A story in 10 parts
Chapters 1 and 2 were published in Shoreline of Infinity 30.
Chapters 3 to 10 are released fortnightly for free on the website.
The novella Approaching Human will be published in paperback in Autumn 2022.
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Approaching Human 7: At the Grave Garden
Patrick Lyle and I3 passed beneath the wrought-iron archway of the Long Island grave garden and strolled through the trees. An ineffable sense of calm hung over the impeccably manicured glades.
“Do you really think that Hans copied his identity to the data pin, Mr Zorn?”
“There’s always that possibility.”
“If so…” He hesitated, and held the pin out on the flat of his hand. “Does this contain the real Hans Tallis?”
“I suppose the only answer to that question is another one: what is real?”
“But if it’s a copy, how can that be the original?”
“It isn’t the original. But then you didn’t ask if it was. You asked if it might contain the real Hans Tallis.”
He nodded. We walked on.
“Tell me … as an AI, you must make copies of yourself as a matter of course.”
“That’s right,” I3 said. “As security backups.”
“So are the copies of you the real Rob Zorn? I mean, do they consider themselves…” He stopped there, smiling to himself. “Silly question! Of course they consider themselves real, even though they know they’re not the original.”
“As a matter of fact, I am a copy of the ‘original’ Rob Zorn, who you met a couple of hours ago at your apartment. I know I’m not the original, but I consider myself real. After all, what is a sentient entity but a cache of identity signifiers, memories, emotions? Whether those attributes reside in a biological or mechanical nexus is irrelevant.”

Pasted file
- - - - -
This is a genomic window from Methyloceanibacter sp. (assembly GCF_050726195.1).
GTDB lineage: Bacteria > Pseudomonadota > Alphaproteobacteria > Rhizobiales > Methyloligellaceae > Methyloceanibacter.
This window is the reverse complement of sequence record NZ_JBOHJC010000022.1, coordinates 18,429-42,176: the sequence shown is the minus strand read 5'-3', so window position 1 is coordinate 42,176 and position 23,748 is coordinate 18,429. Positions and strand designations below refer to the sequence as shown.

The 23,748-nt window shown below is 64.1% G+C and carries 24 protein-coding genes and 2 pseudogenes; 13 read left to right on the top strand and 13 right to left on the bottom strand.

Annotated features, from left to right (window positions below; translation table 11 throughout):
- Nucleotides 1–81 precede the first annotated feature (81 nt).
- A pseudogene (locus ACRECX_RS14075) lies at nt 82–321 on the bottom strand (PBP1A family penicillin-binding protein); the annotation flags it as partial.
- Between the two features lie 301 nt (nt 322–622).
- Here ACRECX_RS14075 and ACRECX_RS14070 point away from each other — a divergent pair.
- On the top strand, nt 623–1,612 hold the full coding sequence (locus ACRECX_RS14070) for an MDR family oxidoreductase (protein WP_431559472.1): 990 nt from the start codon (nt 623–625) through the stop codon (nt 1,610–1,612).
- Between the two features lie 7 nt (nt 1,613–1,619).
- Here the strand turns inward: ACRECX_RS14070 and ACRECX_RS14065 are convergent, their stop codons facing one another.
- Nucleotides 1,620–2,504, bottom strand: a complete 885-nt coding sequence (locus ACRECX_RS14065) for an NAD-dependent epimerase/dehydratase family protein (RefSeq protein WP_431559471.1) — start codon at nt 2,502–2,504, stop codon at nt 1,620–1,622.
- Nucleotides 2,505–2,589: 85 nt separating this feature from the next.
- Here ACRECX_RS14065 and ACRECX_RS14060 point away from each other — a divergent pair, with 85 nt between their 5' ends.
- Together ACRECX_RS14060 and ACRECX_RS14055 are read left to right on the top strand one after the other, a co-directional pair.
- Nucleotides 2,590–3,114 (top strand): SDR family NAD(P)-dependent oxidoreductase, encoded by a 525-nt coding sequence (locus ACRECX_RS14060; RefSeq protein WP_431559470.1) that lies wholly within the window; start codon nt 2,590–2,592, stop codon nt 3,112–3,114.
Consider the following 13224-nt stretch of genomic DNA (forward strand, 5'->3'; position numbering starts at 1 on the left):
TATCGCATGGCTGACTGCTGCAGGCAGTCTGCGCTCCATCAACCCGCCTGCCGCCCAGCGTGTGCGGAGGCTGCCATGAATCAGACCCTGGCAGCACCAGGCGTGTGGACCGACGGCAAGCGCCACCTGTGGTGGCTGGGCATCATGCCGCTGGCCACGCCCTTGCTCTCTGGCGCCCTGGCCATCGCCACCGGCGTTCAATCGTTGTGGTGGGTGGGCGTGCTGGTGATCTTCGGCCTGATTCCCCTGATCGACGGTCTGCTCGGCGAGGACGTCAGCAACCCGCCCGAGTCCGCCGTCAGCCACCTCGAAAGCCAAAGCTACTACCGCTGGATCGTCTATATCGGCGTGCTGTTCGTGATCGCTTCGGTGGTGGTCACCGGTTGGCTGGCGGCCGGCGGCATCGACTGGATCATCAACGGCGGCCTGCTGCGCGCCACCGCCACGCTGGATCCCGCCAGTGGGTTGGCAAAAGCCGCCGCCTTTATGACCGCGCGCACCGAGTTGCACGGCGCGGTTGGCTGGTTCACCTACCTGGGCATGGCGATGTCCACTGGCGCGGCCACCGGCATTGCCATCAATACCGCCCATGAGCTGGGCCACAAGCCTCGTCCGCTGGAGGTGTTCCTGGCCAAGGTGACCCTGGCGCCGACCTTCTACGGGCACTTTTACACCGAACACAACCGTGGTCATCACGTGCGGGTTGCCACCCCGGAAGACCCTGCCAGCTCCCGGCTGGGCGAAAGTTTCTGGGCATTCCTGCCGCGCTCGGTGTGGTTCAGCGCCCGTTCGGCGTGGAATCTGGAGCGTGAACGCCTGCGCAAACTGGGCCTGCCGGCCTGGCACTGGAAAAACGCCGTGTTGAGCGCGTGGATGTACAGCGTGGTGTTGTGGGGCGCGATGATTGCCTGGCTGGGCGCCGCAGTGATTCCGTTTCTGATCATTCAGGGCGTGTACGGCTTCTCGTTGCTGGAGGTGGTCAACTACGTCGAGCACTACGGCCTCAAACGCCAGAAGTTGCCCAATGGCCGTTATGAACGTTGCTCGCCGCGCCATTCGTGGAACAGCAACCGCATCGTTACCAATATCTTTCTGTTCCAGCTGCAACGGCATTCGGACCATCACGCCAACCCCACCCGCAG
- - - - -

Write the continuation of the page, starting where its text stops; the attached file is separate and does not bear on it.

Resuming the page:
“I suppose,” he said, “it comes down to whether you acknowledge the existence of an immortal soul.”
“I suppose it does,” I3 conceded.
We strolled on towards the sapling beneath which the ashes of Hans Tallis were interred.
“I guess what I’m driving at,” Patrick said, “is whether the version of the man I loved, Hans Tallis, is…” He waved a hand in frustration.
“If the data pin does indeed contain the cognitive identity of Hans,” I3 said, “then the Hans we’re about to meet has memories of your time together. He’ll have compassion, empathy, the ability to feel love.”
He stared at me3, stricken. “But what will that matter if I can’t … if I can’t – ”
“Hold him?” I3 finished, thinking of Mona.
“Yes,” he said. “Hold him.”
“But you will be able to, in VR.”
He stared at me3. “I will? In VR? Will that be possible?”
I3 assured him that it would be. “And you won’t be able to tell the virtual experience apart from the real.”
I3 pointed ahead to a slim oak standing in a shaded glade. “I think we’re here.”
We halted before the tree and the terminal stalk that rose beside it.
“I’m nervous,” he said.
“Go ahead. You’ve nothing to fear. I’ll give you two some time alone.”
I3 collapsed my3 avatar, but hung a few feet away, looking on.
Hesitantly, he reached out and inserted the data pin into the terminal’s port, then stepped back as the figure of a tall, slim man with a golden beard materialised beside the sapling.
“Hans…” Patrick said.
The tall man smiled. “Patrick… I did wonder if you’d be able to … to face this. It’s good to see you.”
“Hans…” Patrick repeated, reaching out, but staying his hand before it discovered the lie of the projection.
“You waited a while,” Hans said in mock reprimand.
“I came here,” Patrick said, “but I never used the pin. I … I was unsure whether I wanted to … to – ”
“I understand completely. And you know something? I wouldn’t have been at all put out if you decided you didn’t want to…”
“The shock… And then to find out…”
“I know, my love.”
“Where have you been? ” Patrick asked. “I mean … where do you exist?”
The golden-haired man smiled. “In my thoughts,” he said, “in the rich universe of my memories. But you know, we could meet in VR, if you’d like that?”
“More than anything in the world,” Patrick whispered.
“But first of all … I need to know how it happened? My death.”
Patrick nodded, swallowed, then haltingly described the fateful morning he’d received the call. “But you knew there was a risk when you agreed to the procedure,” he said. “So why didn’t you tell me?”
The projection of Hans Tallis raised a hand. “Angel DiMatteo said there was a minimal risk. I assessed those risks and decided to go ahead. I … I didn’t want to worry you.”
“You could have at least talked it through with me.”